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India must increase research on clean coal technologies and diversify fuel sources for energy security, says Nitya Nanda.

Coal has long been considered the answer to India’s energy problems. Often, the shortage of coal is blamed for a shortfall in electricity generation. As demand for electricity rises, so does the dependence on imported coal. In fact, some projections peg the demand for imported coal by 2030 at levels as high as that of total coal traded in the global market presently. This raises a host of new energy security concerns, including the effect of trends in world coal prices, changing trade patterns and geo-political issues. These will be discussed at the Delhi Sustainable Development Summit 2014 in early February.
Need to reduce coal imports
India needs to tap all technology options in this sector to meet its energy needs. It would be prudent for India to reduce its dependence on coal and diversify its energy basket. One option would be to use natural gas which can be imported through pipelines or as liquefied natural gas. It also becomes imperative to use efficient and clean technologies to extract more coal from the same reserves or by getting more energy from the same amount of coal.
Installation of clean coal technologies (CCT) can start at the mines. A balance between coal production from open cast mines and that from underground mines using efficient mechanised methods could be the first step.
In recent years, the government has adopted various initiatives to introduce CCT through R&D programmes, demonstration plants and pilot studies. There is a mission on CCT under the National Action Plan on Climate Change. But excessive reliance on combustion technologies or post-combustion remedial measures needs to be avoided. For example, maintaining a carbon capture and storage system itself requires significant energy, delivering less energy per unit of coal, apart from requiring more land.
Coal can be a clean, efficient fuel
Given such a scenario, making clean fuel out of coal through liquefaction and gasification can be a useful option. In India, liquefaction was found to be too expensive while gasification raised some environmental concerns as well. Currently, India is extracting 90 per cent of its coal through open cast mines and the rest through underground mines, up to a depth of about 600 metres. Through gasification technology, it has been possible to access coal up to a depth of 1.5 kilometres, and in the future even this might increase.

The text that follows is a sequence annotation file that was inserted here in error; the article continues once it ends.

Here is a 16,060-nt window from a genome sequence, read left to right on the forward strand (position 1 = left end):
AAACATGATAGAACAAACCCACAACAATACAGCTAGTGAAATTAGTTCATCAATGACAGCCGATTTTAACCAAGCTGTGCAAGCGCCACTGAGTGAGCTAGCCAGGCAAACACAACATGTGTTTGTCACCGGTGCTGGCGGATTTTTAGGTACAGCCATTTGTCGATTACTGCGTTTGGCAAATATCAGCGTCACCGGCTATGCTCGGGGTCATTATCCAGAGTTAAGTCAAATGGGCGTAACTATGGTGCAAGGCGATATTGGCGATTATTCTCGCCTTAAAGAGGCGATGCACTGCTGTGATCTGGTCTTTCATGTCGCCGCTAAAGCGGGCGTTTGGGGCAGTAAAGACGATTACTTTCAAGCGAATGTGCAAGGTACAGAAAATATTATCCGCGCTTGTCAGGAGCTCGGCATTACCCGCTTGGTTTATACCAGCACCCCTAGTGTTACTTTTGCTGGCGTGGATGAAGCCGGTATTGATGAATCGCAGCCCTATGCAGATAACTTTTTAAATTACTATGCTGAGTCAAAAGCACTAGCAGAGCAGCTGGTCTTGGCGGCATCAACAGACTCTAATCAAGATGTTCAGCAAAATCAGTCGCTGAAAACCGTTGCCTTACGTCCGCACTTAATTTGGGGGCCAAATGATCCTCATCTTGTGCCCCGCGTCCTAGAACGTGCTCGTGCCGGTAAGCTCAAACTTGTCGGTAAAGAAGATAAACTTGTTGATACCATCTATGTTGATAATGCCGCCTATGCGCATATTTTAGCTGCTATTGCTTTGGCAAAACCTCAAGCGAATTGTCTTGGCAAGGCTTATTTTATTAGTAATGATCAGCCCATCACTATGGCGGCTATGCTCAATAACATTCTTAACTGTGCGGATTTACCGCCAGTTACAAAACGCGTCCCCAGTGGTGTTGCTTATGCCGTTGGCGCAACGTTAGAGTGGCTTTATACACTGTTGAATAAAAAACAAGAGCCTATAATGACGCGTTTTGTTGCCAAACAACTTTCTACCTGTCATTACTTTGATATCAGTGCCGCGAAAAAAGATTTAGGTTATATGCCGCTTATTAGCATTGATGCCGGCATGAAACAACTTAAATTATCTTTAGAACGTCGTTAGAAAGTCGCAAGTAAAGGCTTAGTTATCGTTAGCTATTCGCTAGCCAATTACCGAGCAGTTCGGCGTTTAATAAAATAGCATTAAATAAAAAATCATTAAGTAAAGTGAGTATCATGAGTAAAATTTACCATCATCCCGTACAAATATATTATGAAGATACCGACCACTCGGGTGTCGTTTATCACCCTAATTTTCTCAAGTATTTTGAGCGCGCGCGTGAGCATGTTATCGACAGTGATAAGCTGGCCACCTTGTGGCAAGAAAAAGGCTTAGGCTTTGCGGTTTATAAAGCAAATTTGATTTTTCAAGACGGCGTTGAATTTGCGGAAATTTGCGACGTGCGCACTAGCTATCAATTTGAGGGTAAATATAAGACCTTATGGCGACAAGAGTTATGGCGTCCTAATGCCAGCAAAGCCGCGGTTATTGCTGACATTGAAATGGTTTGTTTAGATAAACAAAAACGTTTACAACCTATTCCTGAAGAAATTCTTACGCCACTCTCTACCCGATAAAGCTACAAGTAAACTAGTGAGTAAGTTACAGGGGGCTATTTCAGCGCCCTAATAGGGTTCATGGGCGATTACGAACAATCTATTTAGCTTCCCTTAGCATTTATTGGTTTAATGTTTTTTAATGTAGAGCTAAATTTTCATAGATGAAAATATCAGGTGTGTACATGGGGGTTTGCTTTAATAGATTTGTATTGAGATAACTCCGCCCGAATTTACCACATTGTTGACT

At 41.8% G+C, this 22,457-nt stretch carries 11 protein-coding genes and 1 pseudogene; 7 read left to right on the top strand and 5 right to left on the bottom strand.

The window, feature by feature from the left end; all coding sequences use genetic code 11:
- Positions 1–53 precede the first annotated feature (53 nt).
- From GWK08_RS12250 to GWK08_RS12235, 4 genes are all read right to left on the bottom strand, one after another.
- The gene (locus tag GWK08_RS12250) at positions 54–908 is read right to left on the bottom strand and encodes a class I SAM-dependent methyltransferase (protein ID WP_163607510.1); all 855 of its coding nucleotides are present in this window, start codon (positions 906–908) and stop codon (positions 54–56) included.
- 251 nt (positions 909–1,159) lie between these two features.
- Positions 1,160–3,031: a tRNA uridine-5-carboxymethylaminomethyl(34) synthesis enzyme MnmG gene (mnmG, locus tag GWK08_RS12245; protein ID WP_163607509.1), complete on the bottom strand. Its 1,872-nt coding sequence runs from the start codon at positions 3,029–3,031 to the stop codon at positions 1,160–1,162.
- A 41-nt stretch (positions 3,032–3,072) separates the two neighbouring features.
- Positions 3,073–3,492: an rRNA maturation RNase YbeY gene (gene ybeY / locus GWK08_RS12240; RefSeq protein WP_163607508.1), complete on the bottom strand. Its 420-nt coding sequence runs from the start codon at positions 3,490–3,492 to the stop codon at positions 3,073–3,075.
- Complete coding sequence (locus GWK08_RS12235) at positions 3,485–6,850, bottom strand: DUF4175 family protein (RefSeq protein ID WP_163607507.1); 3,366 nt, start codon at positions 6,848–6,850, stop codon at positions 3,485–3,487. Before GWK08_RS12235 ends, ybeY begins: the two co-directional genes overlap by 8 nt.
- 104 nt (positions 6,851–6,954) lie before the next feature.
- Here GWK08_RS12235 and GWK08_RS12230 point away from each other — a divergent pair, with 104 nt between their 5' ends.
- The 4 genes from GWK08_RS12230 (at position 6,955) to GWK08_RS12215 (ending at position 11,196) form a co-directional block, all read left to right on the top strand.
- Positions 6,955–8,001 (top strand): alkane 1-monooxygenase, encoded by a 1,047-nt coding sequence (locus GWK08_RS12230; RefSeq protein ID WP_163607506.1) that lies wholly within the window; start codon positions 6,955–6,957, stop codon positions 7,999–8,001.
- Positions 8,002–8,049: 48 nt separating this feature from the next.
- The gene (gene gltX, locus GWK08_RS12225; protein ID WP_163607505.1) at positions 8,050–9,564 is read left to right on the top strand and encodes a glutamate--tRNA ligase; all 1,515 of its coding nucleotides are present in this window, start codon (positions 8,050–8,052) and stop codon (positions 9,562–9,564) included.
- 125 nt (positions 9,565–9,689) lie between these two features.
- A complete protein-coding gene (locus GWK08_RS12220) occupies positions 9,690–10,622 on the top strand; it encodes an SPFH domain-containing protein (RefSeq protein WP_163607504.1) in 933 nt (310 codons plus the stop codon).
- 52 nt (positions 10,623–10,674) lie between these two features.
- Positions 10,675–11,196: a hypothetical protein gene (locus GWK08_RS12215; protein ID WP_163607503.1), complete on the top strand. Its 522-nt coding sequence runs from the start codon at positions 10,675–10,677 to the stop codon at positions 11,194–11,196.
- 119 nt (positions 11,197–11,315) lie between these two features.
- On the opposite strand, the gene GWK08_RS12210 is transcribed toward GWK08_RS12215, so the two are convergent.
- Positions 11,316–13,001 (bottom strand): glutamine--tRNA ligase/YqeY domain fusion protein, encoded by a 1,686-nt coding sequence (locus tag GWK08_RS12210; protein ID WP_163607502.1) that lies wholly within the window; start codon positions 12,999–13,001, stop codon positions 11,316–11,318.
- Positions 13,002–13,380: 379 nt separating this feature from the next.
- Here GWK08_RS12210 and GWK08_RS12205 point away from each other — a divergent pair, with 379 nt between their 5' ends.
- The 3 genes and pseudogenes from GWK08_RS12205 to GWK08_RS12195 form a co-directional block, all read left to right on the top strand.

"Projections estimate that India’s demand for imported coal by 2030 would be equal to total coal traded in the global market presently."


Nitya Nanda, TERI



India needs to engage more in R&D activities related to CCT, in particular gasification and liquefaction and ensure that the related environmental concerns can be addressed. While, the United States has much experience with such technologies, South Africa and China have made significant progress in some areas. India needs to consider such technologies seriously so that its dependence on imported coal does not impair its energy security.


Fluctuating coal prices cause concern
For now, India has to content with fluctuating prices of imported coal. During the 1990s and in the early 2000s coal prices remained stable, but prices started moving up after 2003 and the trend continued till 2008 when they crashed due to the global economic meltdown. Between 2003 and 2008, coal prices increased five times and crossed the US$ 190 mark. Though Australian coal price hit the bottom at US$ 65 per tonne in March 2009, prices kept moving up and touched US$ 142 in early 2011. Currently, it hovers around US$ 90 per tonne and it is unlikely that the prices will fall.
Australia and Indonesia are major suppliers of coal to India, but South Africa is also an important source. Heavy rain in Indonesia and floods in parts of Australia affected supply of coal towards the end of 2010 raising international prices. Factors ranging from rainfall in Indonesia to demand for steel and freightage can determine the price of coal. 
China is the largest producer of coal with India coming in third after the United States. However, both China and India also have significant import dependence as their consumption levels are way higher. Though India imported a little over 21 per cent of its requirement in 2012, or about 160 million tonnes, it was only the third largest importer after China and Japan. 
 China and India are major coal importers
China, a net exporter of coal till 2007, is now the largest importer of coal in the world accounting for about 23 per cent of global share. Yet, imports constitute only about seven per cent of China's requirements. India’s share in the global coal market was less than five per cent even in 2004, most of which was of the coking coal variety. Currently, however, more than 75 per cent of Indian coal imports are of the steam coal variety. This clearly shows the kind of impact China and India make in the global coal market.
In Australia, the government is now attempting to internalise costs to resource owners and develop carbon mitigating measures by introducing resource rent tax and a carbon tax on coal mining. In Indonesia, the government lays down more responsibility on licence holders and seeks to retain earnings/benefits from mining as a way of setting a benchmark price. It is also possible that some day countries like Australia may put restrictions on export of coal on the grounds of climate change.

Nitya Nanda is with The Energy and Resources Institute (TERI), New Delhi, and can be reached at [email protected]